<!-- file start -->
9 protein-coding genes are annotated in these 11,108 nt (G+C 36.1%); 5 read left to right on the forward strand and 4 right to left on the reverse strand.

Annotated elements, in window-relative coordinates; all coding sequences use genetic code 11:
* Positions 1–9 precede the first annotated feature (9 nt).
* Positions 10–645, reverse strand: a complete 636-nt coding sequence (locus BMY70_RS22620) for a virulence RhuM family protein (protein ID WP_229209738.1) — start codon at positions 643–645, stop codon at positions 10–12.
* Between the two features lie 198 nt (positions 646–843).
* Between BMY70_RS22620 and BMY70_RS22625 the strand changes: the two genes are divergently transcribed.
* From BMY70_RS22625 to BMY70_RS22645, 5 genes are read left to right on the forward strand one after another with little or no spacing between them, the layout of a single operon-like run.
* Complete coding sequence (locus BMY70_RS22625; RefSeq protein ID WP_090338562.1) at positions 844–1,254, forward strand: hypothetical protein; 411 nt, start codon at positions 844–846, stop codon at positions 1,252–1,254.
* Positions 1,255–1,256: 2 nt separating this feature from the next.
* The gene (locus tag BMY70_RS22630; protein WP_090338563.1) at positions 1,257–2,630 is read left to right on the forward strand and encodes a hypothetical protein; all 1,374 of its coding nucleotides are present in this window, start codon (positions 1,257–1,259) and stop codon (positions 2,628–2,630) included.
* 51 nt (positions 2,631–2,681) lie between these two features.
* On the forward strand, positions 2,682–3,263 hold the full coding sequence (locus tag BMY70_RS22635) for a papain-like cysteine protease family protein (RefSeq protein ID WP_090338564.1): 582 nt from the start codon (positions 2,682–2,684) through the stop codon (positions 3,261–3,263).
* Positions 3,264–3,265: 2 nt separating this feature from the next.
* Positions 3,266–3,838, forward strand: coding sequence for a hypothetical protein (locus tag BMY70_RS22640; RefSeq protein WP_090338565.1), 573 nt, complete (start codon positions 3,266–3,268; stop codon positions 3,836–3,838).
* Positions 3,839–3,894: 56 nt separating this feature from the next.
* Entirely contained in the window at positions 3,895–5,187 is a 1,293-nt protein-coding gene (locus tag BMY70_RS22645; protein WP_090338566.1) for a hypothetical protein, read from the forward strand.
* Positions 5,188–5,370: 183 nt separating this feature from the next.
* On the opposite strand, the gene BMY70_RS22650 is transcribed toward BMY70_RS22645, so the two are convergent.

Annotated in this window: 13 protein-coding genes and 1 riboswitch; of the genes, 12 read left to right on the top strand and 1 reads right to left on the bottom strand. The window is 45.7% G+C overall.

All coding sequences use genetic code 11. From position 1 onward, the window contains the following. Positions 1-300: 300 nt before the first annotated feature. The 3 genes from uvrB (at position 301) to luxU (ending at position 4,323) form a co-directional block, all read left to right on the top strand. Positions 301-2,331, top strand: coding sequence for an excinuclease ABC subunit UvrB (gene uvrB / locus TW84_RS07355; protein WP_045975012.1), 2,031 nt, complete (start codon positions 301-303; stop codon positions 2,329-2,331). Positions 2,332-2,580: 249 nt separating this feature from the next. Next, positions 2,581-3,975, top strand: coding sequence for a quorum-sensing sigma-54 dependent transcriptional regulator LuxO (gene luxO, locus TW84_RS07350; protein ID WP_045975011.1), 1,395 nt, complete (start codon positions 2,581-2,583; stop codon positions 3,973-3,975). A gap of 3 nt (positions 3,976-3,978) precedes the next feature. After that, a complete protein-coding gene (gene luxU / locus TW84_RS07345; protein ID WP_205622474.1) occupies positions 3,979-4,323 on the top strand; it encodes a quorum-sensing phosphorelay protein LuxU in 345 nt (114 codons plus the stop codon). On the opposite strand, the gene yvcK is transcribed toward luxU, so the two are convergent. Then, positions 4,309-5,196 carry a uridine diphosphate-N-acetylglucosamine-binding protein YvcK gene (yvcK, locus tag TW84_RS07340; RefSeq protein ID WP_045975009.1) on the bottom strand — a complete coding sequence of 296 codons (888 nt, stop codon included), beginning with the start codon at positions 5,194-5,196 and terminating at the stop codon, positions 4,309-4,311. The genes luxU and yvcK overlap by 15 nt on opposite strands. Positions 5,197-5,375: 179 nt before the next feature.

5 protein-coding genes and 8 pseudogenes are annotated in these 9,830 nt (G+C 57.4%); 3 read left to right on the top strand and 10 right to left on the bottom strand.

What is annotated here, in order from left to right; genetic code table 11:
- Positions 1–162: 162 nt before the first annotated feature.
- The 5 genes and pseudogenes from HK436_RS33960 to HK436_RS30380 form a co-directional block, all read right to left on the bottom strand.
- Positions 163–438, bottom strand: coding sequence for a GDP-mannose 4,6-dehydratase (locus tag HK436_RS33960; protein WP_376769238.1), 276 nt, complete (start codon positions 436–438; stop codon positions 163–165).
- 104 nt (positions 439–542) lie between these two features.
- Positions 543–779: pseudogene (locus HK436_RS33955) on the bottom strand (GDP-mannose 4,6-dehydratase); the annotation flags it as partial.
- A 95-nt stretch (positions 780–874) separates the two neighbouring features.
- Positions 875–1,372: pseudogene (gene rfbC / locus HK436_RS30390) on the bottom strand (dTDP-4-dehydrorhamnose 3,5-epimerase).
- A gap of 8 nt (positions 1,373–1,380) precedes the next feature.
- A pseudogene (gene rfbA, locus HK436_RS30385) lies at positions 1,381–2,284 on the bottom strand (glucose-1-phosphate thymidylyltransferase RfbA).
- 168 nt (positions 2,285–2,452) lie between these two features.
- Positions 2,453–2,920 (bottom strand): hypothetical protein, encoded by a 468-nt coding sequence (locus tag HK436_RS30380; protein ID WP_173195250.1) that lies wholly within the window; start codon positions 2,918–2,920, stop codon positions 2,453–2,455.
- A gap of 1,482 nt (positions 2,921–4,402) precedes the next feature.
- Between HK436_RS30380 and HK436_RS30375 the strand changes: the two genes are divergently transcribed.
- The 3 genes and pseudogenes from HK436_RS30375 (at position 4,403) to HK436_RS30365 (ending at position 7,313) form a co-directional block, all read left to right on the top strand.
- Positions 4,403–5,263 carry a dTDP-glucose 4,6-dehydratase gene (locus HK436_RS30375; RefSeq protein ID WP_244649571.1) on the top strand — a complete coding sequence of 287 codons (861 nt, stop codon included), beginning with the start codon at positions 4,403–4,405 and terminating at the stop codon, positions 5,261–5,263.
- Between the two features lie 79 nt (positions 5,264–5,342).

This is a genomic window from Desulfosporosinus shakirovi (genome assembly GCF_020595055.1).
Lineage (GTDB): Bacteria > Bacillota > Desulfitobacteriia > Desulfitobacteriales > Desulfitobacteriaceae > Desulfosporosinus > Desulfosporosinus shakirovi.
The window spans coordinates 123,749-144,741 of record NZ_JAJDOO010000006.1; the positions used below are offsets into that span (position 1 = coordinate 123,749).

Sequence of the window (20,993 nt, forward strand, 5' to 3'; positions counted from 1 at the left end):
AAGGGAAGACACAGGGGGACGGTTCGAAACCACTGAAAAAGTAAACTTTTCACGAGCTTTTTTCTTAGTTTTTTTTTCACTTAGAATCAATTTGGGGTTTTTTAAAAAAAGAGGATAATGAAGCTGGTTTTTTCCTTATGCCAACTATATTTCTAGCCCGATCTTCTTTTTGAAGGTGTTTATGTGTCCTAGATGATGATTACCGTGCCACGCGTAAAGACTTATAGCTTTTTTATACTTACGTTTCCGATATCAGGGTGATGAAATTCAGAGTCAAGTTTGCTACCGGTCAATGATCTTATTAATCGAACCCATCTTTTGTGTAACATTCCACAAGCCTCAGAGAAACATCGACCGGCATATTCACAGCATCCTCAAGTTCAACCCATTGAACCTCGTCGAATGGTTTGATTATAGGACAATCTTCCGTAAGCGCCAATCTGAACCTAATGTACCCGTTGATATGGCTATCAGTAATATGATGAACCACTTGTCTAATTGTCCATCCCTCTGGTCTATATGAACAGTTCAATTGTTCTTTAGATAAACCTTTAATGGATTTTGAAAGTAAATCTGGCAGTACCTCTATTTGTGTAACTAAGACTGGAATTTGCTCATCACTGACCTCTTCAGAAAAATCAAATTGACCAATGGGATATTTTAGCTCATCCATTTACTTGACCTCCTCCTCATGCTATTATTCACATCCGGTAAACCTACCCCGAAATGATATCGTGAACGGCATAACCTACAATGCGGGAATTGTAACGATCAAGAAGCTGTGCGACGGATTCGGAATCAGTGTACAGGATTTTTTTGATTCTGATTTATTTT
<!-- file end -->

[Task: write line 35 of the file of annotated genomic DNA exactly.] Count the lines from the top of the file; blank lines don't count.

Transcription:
- Between HK436_RS30380 and HK436_RS30375 the strand changes: the two genes are divergently transcribed.